Richard Lynn and Tatu Vanhanen did not have a study for Vietnam in IQ and the Wealth of Nations (2002). Then, beginning with their follow-up book, IQ and Global Inequality (2006), Lynn added a bogus study for Vietnam and gave the world’s 13th most populous country a made-up national IQ of 94. In short, Lynn’s dataset does not have an IQ study for Vietnam.
In this post I review two dozen intelligence and achievement test studies for Vietnam and Vietnamese populations living internationally. While IQ in Vietnam is lower than I anticipated, there is evidence that Vietnamese people have high intellectual potential.
The Turks and Caicos Islands is classified as a British Overseas Territory (other examples are Bermuda and the Cayman Islands). It has a population of 32,000, and its demographics are 88% black and 8% white. Like many small Caribbean territories, the Turks and Caicos Islands enjoy a high standard of living fueled by finance and tourism.
Lynn & Vanhanen do not have a study for this territory and, with the exception of Bermuda, they don’t include British Overseas Territories in their full dataset of estimated scores.
In this short post I summarize one study for the Turks and Caicos Islands.
Much like Burma, Cambodia is a populous Southeast Asian country with a toxic authoritarian government, and routinely shows up at the back of human development indices. Richard Lynn’s international IQ dataset likewise does not yet have a study for this country.
Lynn & Vanhanen (2002, p. 74) make an IQ estimate of 89 for Cambodia by averaging together scores from its regional neighbors Thailand (91) and the Philippines (86). IQ and Global Inequality (2006, p. 56) revises this estimate to 91 by averaging together scores from three neighbors: Laos (89), Thailand (91), and Vietnam (94). Lynn & Vanhanen’s most recent update (2012, p. 21) assigns Cambodia an IQ of 92, but it’s not entirely clear why, as this book no longer lists the nations used to generate regional estimates. Presumably it’s the rounded average of Laos (89) and Vietnam (94).
In this post I present several different intelligence studies from Cambodia, as well some data for U.S. immigrants. These studies suggest that Cambodia has one of the lowest IQs in the world, but their achievement test scores in the U.S. exceed blacks and Hispanics.
It must be known that a p-value, or any other statistics based on the Chi-Square, is not a useful number. It has two components : sample size and effect size. Its ability to detect a non-zero difference increases when either sample size or effect size increases. If only sample size increases, even with the other left constant, the statistics become inflated. There is also a problem with the assumption. If it is about the detection of “non-zero” difference, it is of no use if the magnitude, i.e., effect size, is of no importance. I will provide several examples of the dangerosity of the significance tests.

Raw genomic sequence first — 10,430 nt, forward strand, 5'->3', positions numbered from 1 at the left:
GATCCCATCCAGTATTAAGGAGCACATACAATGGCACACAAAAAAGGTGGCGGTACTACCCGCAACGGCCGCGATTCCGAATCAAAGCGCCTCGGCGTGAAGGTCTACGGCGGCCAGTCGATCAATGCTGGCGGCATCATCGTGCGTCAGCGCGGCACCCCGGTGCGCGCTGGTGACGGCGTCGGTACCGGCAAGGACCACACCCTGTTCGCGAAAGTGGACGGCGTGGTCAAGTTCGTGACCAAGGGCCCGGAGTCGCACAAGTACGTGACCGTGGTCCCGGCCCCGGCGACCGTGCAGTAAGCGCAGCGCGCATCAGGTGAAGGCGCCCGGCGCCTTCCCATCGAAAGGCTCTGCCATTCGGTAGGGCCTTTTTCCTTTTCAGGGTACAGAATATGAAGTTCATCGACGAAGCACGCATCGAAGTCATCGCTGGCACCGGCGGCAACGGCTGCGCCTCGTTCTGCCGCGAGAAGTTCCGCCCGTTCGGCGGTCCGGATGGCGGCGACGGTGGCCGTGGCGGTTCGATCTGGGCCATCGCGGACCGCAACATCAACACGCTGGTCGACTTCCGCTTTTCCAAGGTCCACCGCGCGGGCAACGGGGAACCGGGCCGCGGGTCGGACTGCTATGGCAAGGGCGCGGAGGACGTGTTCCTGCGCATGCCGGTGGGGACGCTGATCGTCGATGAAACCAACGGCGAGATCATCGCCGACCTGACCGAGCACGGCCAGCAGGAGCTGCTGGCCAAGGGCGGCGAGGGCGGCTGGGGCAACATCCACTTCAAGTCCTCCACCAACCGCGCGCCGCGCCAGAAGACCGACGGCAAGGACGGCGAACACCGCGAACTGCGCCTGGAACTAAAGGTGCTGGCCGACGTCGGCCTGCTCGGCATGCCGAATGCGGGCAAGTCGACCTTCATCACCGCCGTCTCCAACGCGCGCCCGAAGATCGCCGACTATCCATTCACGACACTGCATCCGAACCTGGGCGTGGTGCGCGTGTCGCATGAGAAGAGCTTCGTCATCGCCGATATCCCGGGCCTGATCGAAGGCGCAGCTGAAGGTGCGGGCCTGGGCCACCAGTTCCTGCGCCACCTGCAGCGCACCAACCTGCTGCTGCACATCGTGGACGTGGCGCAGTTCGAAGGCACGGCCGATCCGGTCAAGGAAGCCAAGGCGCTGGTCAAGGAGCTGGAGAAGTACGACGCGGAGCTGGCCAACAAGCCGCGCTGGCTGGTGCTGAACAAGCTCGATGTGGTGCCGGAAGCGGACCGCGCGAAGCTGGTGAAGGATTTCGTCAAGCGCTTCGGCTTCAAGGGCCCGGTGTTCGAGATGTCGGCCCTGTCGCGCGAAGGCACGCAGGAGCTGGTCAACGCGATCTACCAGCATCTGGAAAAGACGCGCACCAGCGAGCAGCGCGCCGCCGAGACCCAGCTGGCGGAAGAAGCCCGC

It goes without saying that multiple regression is one of most popular and applied statistical methods. Thus, it would be odd if most practitioners among scientists and researchers do not understand and misapply it. And yet, this provocative conclusion seems most likely.
Because a simple bivariate correlation does not disentangle confounding effects, the multiple regression is said to be preferred. The technique attempts to evaluate the strength of an independent (predictor) variable in the prediction of an outcome (dependent) variable, when controlling, i.e., holding constant, every other variables entered (included) as independent variables into the regression model, either progressively step by step or altogether at the same time. The rationale is to get the effect of an independent variable that only belongs to it. But this is a fallacy.
Burma, also known as Myanmar, has a population of over 60 million, and is the world’s 24th most populous nation. With an authoritarian, military-controlled government, it is also one of the poorest and most dysfunctional places on earth—you will find it nestled together with mostly African countries at the back of most human development rankings.
Richard Lynn’s international dataset does not yet have a study for Burma. IQ and the Wealth of Nations (2002, p. 74) makes an estimate of 86 by averaging together IQ from neighboring India (81) and Thailand (91). IQ and Global Inequality (2006, p. 59) bumps up India’s IQ to 82, which changes the Burma estimate to 87. The latest version of the dataset (Lynn & Vanhanen, 2012, p. 26) assigns a lower IQ to Thailand (88), which means that Lynn’s most recent estimate for Burma is 85.
I was able to locate one published intelligence study for Burma. The results are surprising, but the research contains no obvious flaws. Intellectual potential in Southeast Asia is an issue filled with contradiction and uncertainty.
The American Virgin Islands are a territorial possession of the United States. According to the 2010 census, it has a population of 106,405 and an ethnic composition that is 76% black and 15.6% white. Almost all of the inhabitants live on three main islands: St. Croix, St. John, and St. Thomas. Virgin Islanders, much like Puerto Ricans, are United States citizens, but there has not been a similar push for U.S. statehood in this small territory.
Here I discuss several studies that have looked at the intelligence and academic skills of Virgin Islanders.